PGRs offer potential to control ripening
Giving viticulturists the power to regulate grape ripening is a step closer to reality thanks to researchers at the CSIRO working on an AGWA-funded project.
They have completed laboratory and field trials to highlight the potential to either delay or promote veraison, and thus the timing of harvest, by manipulating the plant growth regulators (PGRs) that co-ordinate berry development.
The use of PGRs is common in horticulture, and in some other areas of agriculture, and has enormous appeal in the wine industry given that the impacts of climate change are already being felt across the country.
Grapes of all varieties are ripening earlier, often causing ‘seasonal compression’ and winery bottlenecks that can lead to wastage, higher costs and reduced wine quality.
The research team, led by Dr Chris Davies from the CSIRO Agriculture, set out to better understand the ripening process and the specific role of a variety of different PGRs. Their major focus was on those that can delay ripening – ethylene and, in particular, auxins.
‘Although the pathways targeted by auxins are yet to be determined, a detailed knowledge of auxin metabolism, both biosynthesis and breakdown, has been developed. We now know much about how auxin levels are controlled and why some auxins are more effective than others in controlling the timing of veraison,’ their report says.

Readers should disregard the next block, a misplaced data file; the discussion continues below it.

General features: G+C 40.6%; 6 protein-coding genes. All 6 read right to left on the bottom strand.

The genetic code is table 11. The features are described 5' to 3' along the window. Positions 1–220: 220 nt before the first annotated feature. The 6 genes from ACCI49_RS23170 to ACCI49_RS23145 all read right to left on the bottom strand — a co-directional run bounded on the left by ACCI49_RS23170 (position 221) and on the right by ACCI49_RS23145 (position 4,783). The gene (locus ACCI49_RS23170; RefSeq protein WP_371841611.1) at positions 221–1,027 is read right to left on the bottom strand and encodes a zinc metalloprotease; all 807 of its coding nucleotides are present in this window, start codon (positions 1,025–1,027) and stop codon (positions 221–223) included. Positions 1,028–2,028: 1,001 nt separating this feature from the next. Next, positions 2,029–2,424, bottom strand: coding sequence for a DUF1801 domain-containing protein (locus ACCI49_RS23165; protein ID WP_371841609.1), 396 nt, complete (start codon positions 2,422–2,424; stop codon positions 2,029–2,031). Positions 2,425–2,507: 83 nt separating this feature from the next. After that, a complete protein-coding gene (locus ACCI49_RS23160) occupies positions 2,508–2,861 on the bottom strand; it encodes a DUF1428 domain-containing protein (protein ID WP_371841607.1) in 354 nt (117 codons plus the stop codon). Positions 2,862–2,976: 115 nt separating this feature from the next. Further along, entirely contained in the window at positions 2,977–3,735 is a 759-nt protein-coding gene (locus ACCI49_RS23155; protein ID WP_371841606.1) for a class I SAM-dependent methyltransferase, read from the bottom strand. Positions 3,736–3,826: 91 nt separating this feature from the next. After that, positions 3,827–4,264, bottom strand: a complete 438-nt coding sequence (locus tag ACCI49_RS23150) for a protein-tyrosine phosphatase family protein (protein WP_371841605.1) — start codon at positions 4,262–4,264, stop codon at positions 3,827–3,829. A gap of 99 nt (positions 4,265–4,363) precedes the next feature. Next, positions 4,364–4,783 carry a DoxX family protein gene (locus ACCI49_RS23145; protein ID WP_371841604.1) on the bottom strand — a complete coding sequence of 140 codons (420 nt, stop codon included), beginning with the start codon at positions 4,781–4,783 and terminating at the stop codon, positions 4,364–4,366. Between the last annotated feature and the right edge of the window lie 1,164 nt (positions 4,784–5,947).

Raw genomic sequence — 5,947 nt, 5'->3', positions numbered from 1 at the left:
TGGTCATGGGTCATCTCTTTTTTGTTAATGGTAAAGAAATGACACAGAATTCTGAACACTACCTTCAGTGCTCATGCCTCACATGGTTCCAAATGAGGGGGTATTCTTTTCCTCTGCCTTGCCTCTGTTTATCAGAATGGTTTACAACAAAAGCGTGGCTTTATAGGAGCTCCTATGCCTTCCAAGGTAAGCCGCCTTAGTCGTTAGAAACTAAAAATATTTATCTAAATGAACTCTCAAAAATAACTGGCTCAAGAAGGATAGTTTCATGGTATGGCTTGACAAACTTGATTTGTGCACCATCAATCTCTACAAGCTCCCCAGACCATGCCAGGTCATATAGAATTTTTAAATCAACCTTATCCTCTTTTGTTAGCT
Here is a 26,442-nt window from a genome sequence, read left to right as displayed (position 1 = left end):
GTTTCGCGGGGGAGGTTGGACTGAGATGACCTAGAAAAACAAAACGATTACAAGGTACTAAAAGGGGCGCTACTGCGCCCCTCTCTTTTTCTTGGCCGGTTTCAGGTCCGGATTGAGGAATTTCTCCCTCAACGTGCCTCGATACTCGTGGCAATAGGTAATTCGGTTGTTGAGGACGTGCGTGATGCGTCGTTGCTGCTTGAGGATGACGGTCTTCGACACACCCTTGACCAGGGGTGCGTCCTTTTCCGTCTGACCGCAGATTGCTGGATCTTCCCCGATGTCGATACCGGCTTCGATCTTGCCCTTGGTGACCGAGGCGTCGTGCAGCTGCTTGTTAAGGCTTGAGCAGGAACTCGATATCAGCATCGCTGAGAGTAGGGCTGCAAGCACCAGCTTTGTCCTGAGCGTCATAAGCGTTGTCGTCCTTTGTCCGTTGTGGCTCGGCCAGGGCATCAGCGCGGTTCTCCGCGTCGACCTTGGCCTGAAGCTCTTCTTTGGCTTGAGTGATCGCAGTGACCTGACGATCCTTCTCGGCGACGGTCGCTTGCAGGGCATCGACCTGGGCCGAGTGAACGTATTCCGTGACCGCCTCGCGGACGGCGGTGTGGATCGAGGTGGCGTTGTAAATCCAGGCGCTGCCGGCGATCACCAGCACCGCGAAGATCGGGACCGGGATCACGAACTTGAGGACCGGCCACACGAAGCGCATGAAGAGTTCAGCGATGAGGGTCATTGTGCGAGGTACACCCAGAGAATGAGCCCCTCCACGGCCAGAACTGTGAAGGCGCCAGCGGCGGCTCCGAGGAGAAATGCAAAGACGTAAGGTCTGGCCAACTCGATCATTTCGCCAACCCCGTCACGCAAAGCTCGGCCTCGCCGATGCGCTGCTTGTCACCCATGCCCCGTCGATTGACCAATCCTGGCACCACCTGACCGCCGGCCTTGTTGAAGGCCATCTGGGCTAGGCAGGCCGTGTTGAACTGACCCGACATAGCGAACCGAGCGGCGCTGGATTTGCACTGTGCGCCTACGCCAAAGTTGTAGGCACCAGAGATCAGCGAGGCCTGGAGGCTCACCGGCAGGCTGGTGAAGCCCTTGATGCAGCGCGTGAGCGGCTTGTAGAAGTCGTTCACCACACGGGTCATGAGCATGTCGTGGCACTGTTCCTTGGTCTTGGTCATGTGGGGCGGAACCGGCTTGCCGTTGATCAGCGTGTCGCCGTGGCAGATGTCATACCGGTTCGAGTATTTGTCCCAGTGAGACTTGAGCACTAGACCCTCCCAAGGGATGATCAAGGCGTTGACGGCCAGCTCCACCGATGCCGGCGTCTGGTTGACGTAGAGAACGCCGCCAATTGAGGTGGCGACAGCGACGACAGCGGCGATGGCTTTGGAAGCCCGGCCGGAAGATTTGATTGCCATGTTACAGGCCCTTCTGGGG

‘New tools have been developed to study the effects of auxins, which have led to the possibility of novel, fit-for-purpose, synthetic versions.’
When the results were tested in a commercial vineyard, ‘substantial and predictable’ delays in ripening were demonstrated in both red and white wine cultivars in different vineyards, seasons and climatic conditions.
‘Apart from delaying harvest, other benefits have included an increase in the synchronicity of berry ripening,’ the report says.
Research into the use of aminoethoxyvinylglycine, a naturally occurring amino acid, confirmed its ability to advance ripening by inhibiting the production of auxin and ethylene.
When studying PGRs that don’t affect the timing of veraison but influence other aspects of berry development, the researchers found at least one that appears to be involved in controlling some aspect of the mid/late stages of berry ripening with the potential to be important to wine flavour and aroma.
The relationship between sugar levels, hang time and berry composition was also studied. Importantly these showed that while extending hang time may not improve the positive aspects of wine flavour, it will reduce the concentration of negative flavours.
The project’s report can be downloaded from here. A new AGWA project has commenced to follow up on these promising findings.